To professor Christine Drennon, director of the urban studies department, and Bobby Watson, Trinitonian reporter.

This is to provide a response to some of the representations in the April 14 Trinitonian article, “What to expect when you’re expecting to live in San Antonio post-graduation.” I’m an independent residential rental property owner of houses and duplexes in San Antonio, as well as a Trinity alumnus (1976).

While there’s general consensus about the serious lack of affordable housing in many parts of the U.S. including San Antonio, I believe the broad assertion that “renters essentially have no rights in any dispute with a landlord” is highly inaccurate. Below I offer some links and citations that support this. I’m aware of Dr. Drennon’s as well as local rental industry representatives’ participation in the mayor’s Housing Policy Task Force, which provides a worthwhile focus addressing local affordable housing issues.

While it’s true that most qualified observers rank Texas as among the most landlord friendly states, there is nonetheless a wealth of protections for renters who do their due diligence in learning their legal rights and asserting them when necessary. This diligence often entails what renters — and prospective renters — do before signing a lease or rental contract.

It should also be noted that the Texas Property Code chapter 92 provides an implied warranty of habitability for residential rental property without respect to lease language, and negligent rental owners can be and often are held accountable within the court systems, as well as by code enforcement authorities. It is true that much of the statutory “repair, remedy and deduct” protections for renters are generally limited to those matters that materially affect health and safety; hence, the importance of renters ensuring reasonableness and acceptability of all lease provisions — or omissions — that fall outside health and safety assurance.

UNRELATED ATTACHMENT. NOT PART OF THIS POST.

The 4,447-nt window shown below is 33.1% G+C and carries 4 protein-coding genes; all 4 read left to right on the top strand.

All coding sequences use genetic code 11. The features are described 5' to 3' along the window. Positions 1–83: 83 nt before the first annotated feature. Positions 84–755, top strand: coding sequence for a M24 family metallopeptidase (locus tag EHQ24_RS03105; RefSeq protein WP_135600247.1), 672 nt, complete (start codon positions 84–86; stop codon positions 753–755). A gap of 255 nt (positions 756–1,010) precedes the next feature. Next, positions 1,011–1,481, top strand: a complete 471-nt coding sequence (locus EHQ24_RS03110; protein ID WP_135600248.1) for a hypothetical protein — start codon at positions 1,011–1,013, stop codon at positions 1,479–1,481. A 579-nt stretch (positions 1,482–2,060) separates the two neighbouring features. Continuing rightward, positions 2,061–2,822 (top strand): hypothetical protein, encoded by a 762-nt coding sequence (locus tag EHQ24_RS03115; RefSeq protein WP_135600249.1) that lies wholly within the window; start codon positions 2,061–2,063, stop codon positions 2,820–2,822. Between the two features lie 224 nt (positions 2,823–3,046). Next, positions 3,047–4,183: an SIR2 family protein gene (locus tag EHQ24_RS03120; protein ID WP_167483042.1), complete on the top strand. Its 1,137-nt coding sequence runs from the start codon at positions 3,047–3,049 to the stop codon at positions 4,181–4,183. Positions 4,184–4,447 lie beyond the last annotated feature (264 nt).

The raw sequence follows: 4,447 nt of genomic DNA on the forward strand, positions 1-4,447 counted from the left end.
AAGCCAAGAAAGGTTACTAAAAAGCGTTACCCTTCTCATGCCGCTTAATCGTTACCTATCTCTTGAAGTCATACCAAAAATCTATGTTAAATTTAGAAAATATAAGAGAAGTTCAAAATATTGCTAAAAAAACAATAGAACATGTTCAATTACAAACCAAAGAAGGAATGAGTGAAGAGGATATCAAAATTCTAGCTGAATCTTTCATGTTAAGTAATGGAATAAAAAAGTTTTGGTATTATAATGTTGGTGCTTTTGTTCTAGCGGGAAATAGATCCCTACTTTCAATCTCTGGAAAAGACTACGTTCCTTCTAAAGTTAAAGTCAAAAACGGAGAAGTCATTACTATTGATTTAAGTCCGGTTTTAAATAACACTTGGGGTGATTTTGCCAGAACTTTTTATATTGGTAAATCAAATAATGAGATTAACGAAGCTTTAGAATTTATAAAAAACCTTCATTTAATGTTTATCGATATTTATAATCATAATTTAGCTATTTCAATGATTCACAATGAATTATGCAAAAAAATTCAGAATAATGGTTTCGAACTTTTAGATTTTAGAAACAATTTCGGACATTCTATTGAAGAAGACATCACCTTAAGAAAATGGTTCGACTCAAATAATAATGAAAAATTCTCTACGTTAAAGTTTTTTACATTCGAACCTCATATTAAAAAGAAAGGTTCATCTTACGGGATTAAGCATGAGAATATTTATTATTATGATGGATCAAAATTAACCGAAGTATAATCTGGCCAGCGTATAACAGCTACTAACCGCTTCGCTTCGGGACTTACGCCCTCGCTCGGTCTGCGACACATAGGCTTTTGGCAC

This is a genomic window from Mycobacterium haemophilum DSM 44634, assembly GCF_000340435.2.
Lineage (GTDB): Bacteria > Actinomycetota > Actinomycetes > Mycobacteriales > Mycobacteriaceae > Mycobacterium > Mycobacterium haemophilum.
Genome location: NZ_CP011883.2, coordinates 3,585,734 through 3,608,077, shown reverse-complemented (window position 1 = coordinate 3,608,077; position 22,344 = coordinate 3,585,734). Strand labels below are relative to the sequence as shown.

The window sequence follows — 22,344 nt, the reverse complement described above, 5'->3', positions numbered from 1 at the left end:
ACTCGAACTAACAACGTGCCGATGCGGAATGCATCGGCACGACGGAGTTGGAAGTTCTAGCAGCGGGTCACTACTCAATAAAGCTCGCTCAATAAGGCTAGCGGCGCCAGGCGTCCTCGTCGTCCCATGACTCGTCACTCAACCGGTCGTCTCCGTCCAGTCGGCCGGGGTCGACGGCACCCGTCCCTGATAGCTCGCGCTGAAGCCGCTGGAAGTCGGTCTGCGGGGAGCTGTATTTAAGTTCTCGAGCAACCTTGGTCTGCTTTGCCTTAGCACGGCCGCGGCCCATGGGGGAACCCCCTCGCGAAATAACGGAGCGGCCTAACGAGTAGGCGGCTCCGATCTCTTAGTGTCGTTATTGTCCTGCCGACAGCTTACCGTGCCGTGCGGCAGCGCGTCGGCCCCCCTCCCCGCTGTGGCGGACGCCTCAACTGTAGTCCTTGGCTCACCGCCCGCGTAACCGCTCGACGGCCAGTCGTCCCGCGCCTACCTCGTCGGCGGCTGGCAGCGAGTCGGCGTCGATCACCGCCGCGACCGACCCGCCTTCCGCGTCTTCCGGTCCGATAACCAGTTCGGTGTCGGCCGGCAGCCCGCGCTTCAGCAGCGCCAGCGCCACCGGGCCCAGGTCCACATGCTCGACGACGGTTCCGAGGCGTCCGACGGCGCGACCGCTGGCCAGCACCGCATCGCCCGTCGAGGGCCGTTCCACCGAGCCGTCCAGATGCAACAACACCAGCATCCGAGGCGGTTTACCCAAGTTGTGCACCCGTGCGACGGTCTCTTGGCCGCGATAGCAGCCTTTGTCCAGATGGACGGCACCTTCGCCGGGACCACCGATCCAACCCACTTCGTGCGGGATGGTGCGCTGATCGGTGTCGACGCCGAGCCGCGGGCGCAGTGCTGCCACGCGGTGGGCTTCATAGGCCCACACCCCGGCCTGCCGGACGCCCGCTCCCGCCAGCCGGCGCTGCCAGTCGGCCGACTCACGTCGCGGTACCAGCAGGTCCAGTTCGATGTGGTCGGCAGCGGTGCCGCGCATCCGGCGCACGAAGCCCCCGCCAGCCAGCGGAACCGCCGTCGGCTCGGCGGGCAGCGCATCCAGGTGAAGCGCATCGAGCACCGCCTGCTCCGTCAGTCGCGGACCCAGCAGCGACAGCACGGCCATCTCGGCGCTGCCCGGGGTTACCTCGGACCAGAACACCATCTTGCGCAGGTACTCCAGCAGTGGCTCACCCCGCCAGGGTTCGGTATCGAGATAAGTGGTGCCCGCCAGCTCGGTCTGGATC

With regard to Dr. Drennon’s comment about “Say something is broken in your apartment, and you fix it ’cause your landlord won’t fix it … Well, no, now you’re in violation, and you’re evicted. You have no rights in that case.” This is inaccurate as a categorical statement, and will depend heavily on the lease/rental document, as well as the rental operator. Common leases such as those provided by TAA and TAR generally spell out repair responsibilities clearly, while it’s admittedly all over the map with other leases and agreements. It’s my experience that most rental operators are responsible and won’t jeopardize a good relationship with a good renter over repair issues that aren’t due to property abuse or negligence by the renter. It’s simply bad business practice to incur an average cost of close to $3,000 — repairs and lost rent combined — that happens when good tenants leave avoidably.

Good rental/lease agreements clearly lay out who is responsible for what repairs, and under what conditions. A well-advised prospective renter should avoid renting when those matters are not spelled out well or aren’t fairly constructed. There are also restrictions in the Texas Property Code concerning fine print in rental documents, and there are some explicit statutory requirements that certain key lease provisions be prominent and/or in bold print. Texas generally allows wide latitude in what can be included in lease/rental contracts, provided it’s not discriminatory or otherwise illegal. All the more reason for prospective Texas renters to become well educated in this area.

And yes, I believe all adults — even young ones — have considerable personal responsibility for researching their rights and responsibilities before embarking on their first, as well as any subsequent rental ventures. There is no shortage of credible websites and organizations that can and do help with this. Certainly, renting post-graduation should be a key part of pre-graduation prep modules, and I imagine there’s room for improvement in this area at some campuses. Hopefully, a good summary rental guide/checklist is provided at Trinity and most other local campuses to students who intend to rent and all those who are soon to graduate.

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